Add tests for doing client auth with no certificates.

In TLS, you never skip the Certificate message. It may be empty, but its
presence is determined by CertificateRequest. (This is sensible.)

In SSL 3.0, the client omits the Certificate message. This means you need to
probe and may receive either Certificate or ClientKeyExchange (thankfully,
ClientKeyExchange is not optional, or we'd have to probe at ChangeCipherSpec).

We didn't have test coverage for this, despite some of this logic being a
little subtle asynchronously. Fix this.

Change-Id: I149490ae5506f02fa0136cb41f8fea381637bf45
Reviewed-on: https://boringssl-review.googlesource.com/7419
Reviewed-by: Steven Valdez <svaldez@google.com>
Reviewed-by: David Benjamin <davidben@google.com>
6 files changed
tree: 89593bf818b6b370619c429ee0ea689c1a00fbfb
  1. .clang-format
  2. .github/
  3. .gitignore
  4. BUILDING.md
  5. CMakeLists.txt
  6. CONTRIBUTING.md
  7. FUZZING.md
  8. LICENSE
  9. PORTING.md
  10. README.md
  11. STYLE.md
  12. codereview.settings
  13. crypto/
  14. decrepit/
  15. fuzz/
  16. include/
  17. ssl/
  18. tool/
  19. util/
README.md

BoringSSL

BoringSSL is a fork of OpenSSL that is designed to meet Google's needs.

Although BoringSSL is an open source project, it is not intended for general use, as OpenSSL is. We don't recommend that third parties depend upon it. Doing so is likely to be frustrating because there are no guarantees of API or ABI stability.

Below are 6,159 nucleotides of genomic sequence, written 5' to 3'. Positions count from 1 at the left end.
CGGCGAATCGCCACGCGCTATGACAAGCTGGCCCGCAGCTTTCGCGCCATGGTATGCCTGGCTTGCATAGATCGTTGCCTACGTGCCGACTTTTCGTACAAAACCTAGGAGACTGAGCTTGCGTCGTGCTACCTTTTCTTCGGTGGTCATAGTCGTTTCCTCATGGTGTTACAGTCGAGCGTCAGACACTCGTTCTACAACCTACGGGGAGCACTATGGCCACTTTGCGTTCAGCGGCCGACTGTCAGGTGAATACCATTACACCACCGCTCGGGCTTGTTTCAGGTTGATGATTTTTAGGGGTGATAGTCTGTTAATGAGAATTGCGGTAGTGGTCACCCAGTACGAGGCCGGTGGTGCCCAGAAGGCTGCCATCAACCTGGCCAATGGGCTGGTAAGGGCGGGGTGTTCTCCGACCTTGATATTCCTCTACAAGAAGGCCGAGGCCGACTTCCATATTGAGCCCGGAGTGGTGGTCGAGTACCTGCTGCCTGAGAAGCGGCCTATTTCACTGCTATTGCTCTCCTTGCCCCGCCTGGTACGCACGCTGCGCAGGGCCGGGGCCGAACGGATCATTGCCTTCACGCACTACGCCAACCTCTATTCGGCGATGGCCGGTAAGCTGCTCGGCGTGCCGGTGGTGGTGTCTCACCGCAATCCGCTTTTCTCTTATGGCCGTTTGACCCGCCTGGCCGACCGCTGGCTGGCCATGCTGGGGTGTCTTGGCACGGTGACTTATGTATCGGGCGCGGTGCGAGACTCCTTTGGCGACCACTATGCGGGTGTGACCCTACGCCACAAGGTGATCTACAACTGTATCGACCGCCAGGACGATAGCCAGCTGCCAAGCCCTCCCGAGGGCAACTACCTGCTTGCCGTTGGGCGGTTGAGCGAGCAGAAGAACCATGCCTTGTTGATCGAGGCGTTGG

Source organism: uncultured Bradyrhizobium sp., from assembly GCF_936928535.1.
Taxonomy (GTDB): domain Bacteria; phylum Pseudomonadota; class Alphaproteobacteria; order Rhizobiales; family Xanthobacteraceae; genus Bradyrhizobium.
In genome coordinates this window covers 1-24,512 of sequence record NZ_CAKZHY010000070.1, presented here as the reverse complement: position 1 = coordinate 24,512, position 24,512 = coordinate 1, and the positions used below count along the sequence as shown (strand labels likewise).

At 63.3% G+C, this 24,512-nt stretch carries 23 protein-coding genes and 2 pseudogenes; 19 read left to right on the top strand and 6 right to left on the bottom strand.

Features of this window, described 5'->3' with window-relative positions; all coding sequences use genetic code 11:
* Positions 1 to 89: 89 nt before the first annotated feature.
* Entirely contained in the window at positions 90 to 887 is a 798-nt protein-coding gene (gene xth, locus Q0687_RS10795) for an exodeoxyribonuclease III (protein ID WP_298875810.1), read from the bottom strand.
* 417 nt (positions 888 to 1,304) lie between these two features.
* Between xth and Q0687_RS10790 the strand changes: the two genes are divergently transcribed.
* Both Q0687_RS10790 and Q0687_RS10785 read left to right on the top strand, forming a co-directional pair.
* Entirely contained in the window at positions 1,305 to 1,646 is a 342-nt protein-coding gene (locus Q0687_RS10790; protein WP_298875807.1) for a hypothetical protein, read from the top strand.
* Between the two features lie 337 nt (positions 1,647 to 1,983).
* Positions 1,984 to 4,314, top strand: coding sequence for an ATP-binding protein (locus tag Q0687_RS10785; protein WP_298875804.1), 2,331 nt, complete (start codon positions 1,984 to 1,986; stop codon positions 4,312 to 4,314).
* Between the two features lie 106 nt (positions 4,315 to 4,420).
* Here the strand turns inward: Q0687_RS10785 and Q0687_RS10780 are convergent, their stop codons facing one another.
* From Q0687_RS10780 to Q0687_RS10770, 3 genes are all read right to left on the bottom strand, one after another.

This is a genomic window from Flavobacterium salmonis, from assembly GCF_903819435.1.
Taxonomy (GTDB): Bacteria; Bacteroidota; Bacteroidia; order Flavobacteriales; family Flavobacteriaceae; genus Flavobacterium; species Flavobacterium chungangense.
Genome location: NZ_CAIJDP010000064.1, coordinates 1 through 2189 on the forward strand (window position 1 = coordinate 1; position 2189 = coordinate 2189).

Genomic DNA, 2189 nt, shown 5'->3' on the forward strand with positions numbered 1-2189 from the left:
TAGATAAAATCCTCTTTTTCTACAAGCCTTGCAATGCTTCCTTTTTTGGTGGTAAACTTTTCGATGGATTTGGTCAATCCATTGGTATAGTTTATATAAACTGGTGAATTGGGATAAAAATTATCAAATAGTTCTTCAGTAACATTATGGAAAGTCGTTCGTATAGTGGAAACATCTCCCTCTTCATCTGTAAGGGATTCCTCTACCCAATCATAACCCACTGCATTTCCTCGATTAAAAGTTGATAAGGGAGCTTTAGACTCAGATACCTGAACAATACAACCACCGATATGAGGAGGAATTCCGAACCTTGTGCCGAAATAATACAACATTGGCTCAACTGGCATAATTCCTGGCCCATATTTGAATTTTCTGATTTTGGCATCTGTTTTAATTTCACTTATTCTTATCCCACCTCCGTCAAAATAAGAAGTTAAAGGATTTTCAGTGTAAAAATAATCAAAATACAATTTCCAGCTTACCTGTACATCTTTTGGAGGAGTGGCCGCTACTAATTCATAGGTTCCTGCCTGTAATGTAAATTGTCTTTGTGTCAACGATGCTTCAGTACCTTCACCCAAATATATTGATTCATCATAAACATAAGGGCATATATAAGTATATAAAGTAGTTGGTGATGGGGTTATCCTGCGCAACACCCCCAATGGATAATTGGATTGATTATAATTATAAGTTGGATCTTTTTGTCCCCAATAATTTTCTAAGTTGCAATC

Programs ship their own copies of BoringSSL when they use it and we update everything as needed when deciding to make API changes. This allows us to mostly avoid compromises in the name of compatibility. It works for us, but it may not work for you.

BoringSSL arose because Google used OpenSSL for many years in various ways and, over time, built up a large number of patches that were maintained while tracking upstream OpenSSL. As Google's product portfolio became more complex, more copies of OpenSSL sprung up and the effort involved in maintaining all these patches in multiple places was growing steadily.

Currently BoringSSL is the SSL library in Chrome/Chromium, Android (but it's not part of the NDK) and a number of other apps/programs.

There are other files in this directory which might be helpful: